There are presently two initiatives being sponsored by SOCAR and the consortia to facilitate the formation and success of Azerbaijani/Western firm alliances. These are Shared Infrastructure Services (SIS) and Azerbaijan Industrial Development Initiative (AIDI).

Azerbaijan Industrial Development Initiative is being conducted for the Azerbaijan Cabinet of Ministers and supervised by the Coordinating Council. The initiative initially targets the Petroleum Sector Industrial Complex for re-vitalization via the formation and facilitation of ten (10) to fifteen (15) Azerbaijani/ International firm alliances. This first group of alliances is seen as establishing the model through which the Government can broaden its application to additional sectors of the manufacturing and service industries within Azerbaijan.

A number of Azerbaijani firms have been evaluated as potential candidates for alliancing with appropriate, selected International partners via a preliminary screening process to assess their respective current capabilities. Presently, the IMF, EBRD, OPIC, Japan EX-IM and US EX-IM have stated strong interest in providing project financing to the initiatives.

A key input into this process is a regional demand model based upon the approximated development programs for the existing consortia operating in Azerbaijan, Kazakhstan and Turkmenistan. This demand module lists the various main types of equipment and services required to the exploration, field development and operation activities of the known Production Sharing Agreement holders. Thus far, one hundred and forty (140) potential opportunities for manufacturing alliances have been identified.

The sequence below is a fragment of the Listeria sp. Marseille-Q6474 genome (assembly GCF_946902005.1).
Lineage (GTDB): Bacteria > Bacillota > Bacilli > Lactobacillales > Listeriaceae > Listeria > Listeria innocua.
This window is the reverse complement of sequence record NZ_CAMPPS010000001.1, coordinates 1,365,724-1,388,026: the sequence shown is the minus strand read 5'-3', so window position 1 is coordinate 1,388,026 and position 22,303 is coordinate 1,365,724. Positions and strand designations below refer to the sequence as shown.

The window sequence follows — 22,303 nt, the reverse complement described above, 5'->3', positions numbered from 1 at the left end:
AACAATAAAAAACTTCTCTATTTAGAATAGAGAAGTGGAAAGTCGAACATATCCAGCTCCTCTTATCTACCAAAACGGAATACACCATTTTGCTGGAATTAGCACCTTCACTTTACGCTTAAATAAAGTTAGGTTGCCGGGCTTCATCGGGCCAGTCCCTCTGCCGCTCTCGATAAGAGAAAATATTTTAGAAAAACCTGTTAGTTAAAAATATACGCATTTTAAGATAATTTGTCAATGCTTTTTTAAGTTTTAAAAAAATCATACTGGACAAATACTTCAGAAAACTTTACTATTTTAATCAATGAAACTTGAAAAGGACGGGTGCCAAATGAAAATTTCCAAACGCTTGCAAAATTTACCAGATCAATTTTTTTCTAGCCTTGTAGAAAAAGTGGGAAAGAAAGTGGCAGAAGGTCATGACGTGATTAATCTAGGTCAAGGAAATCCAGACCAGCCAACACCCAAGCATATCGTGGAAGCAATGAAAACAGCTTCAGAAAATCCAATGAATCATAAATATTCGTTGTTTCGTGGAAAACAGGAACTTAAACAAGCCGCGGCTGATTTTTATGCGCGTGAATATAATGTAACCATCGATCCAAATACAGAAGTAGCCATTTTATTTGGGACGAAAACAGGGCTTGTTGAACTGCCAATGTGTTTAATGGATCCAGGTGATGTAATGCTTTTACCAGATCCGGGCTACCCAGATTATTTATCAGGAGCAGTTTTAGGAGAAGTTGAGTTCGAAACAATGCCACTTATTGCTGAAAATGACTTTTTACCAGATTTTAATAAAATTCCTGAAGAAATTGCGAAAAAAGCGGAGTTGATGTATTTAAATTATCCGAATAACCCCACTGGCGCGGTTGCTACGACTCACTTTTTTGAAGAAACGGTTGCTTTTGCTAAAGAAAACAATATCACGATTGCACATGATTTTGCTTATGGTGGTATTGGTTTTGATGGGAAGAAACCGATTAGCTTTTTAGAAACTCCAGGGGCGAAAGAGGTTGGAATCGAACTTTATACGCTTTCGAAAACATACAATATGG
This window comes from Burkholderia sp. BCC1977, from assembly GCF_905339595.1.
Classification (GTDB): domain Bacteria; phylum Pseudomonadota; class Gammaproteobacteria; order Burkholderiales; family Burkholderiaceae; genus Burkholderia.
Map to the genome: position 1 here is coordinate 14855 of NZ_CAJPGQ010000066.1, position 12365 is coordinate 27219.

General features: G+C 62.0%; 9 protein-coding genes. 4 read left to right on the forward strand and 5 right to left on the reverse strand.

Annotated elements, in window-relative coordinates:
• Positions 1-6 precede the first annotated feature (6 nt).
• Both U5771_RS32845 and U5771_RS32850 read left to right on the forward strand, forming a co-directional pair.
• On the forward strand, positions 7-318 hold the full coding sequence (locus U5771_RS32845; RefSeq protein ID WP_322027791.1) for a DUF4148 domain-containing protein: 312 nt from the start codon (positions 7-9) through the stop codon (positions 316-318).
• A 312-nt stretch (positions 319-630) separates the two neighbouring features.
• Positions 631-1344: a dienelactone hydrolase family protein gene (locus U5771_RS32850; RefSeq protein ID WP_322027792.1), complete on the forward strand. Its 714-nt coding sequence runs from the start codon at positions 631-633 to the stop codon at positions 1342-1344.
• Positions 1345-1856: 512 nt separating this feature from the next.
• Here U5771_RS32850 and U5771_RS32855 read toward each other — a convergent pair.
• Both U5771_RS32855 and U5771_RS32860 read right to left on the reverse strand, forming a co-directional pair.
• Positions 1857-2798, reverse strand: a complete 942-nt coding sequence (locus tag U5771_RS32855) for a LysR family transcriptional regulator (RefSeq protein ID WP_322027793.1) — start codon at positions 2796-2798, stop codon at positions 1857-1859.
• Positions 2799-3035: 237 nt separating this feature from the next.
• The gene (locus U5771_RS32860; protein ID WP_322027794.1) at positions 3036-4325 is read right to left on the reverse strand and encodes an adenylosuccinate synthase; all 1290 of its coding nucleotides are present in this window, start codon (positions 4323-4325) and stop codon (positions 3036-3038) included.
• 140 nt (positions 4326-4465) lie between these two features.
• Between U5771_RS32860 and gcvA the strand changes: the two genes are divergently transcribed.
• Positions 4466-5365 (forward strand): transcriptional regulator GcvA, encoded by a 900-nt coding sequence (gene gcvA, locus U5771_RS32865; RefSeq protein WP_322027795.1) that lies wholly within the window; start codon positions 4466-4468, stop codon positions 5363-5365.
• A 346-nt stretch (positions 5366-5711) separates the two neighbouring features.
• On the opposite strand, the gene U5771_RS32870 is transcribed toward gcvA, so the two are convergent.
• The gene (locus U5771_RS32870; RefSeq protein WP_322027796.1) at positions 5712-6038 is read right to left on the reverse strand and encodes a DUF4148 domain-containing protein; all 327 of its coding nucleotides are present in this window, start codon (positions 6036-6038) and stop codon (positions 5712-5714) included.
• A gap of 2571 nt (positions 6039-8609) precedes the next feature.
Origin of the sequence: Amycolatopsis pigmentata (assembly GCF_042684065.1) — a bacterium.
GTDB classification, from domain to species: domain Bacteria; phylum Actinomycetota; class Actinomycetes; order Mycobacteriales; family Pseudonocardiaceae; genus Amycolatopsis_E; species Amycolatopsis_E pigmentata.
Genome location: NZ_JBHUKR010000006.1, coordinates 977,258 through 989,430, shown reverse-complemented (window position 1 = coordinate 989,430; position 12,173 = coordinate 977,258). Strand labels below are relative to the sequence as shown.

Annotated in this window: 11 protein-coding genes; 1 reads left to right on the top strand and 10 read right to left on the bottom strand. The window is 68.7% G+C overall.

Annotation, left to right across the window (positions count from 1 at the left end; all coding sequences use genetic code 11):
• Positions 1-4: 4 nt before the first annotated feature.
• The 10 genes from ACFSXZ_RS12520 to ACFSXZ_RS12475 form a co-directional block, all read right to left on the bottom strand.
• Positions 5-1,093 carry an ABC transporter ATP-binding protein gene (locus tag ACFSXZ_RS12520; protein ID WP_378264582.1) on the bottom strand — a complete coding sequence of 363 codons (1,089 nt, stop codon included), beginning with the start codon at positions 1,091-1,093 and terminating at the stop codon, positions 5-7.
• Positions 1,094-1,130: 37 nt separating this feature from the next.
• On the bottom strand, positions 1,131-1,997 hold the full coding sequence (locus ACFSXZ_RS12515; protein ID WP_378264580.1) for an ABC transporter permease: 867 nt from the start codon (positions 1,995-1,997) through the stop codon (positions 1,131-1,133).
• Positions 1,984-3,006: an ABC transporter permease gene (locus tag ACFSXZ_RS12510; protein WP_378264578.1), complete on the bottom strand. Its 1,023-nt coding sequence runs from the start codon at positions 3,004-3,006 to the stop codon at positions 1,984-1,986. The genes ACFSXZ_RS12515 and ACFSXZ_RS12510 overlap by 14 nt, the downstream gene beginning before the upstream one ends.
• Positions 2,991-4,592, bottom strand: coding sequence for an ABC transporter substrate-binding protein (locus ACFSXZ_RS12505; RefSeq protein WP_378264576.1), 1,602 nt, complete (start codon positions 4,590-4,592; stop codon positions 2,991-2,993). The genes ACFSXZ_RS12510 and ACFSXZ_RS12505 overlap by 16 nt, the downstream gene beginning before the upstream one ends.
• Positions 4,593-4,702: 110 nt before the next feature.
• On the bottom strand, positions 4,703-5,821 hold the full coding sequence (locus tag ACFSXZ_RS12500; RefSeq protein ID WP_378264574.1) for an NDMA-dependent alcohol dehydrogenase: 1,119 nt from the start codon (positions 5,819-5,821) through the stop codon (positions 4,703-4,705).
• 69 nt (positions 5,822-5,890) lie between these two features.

The critical elements and issues to be brought together and facilitated to foster the commercial success of these alliances are:

Both the Shared Infrastructure Services and Azerbaijan Industry Development Initiatives have entered the initial round of partner selection and pairing.

We offer to all parties interested in taking an opportunity to participate in fulfillment of these significant programs an alliance structure for joint cooperation, which will operate under the terms of Revenue Sharing Agreement (RSA).

The Revenue Sharing Agreement (RSA) is modeled after the Production Sharing Agreement form with all its benefits and principles that allow an alliance to operate like a foreign subcontractor, avoiding the adverse tax consequences of the joint venture framework and thereby enhancing foreign investment and profitability of the resultant RSA Alliances. This is a flexible, robust alliance structure that is familiar to the Azerbaijan authorities and international contracting community. It can be structured to yield the Win-Win alliance structure, which is critical in establishing long term, stable alliances. Similar to a Production Sharing Agreement between an Oil company and Government, the RSA would aim to create the unique fixed term legal and fiscal framework for the existence of an alliance and its corporation with Azeri industry. It would be sanctioned by the Azerbaijan Government and incorporated as a national law as an alternate structure to the Joint Venture structure.

Some of the RSA's key features are:

  1. All loan and finance costs on each phase are to be repaid to the International partner before any profit distributions commence (Phased Cost Recovery is negotiable);
  2. After repayment of loans and finance costs, the profit of each phase could be distributed as negotiated and this arrangement will be reflected in the RSA.
  3. Regarding new capital, the RSA will be flexible arrangement whereby if Azerbaijani and International partners mutually agree, new participants can join the RSA and any new participation equity can be partly used to repay existing loan. This would mean that distributions can be made at an earlier date.
  4. RSA framework would provide contractor/investors with protection against changes in the laws affecting the resultant alliance.